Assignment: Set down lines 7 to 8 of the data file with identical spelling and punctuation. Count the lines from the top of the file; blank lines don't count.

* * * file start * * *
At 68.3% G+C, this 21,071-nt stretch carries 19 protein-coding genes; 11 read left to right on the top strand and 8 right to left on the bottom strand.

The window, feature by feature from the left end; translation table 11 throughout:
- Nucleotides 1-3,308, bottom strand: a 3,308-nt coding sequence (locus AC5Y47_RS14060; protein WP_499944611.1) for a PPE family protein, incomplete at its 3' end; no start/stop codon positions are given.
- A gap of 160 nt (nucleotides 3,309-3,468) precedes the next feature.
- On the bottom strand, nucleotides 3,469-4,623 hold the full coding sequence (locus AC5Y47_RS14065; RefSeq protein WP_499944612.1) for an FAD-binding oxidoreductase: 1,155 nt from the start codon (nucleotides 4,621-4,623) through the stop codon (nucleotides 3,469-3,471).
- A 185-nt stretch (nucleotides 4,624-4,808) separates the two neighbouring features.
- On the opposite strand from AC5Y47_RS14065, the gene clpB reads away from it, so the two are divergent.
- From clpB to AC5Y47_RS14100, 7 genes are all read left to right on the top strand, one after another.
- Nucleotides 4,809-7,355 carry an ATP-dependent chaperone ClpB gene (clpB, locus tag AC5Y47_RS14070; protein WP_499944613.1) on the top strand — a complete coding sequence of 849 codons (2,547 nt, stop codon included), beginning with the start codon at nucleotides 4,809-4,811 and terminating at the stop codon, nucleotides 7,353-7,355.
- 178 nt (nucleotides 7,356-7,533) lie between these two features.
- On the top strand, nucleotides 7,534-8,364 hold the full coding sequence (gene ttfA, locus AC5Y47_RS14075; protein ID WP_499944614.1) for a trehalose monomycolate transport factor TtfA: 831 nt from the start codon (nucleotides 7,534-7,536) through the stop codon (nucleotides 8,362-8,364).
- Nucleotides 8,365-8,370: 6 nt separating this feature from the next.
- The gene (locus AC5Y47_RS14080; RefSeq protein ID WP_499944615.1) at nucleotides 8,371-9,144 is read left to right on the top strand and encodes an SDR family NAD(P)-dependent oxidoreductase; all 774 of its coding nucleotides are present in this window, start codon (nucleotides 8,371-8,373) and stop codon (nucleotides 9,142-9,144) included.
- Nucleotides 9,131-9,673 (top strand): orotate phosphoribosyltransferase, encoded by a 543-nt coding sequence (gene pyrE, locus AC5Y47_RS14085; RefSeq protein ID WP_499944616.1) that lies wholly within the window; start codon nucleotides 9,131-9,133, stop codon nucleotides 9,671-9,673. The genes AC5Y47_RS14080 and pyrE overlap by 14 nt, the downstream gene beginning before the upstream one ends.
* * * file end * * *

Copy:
- On the opposite strand from AC5Y47_RS14065, the gene clpB reads away from it, so the two are divergent.
- From clpB to AC5Y47_RS14100, 7 genes are all read left to right on the top strand, one after another.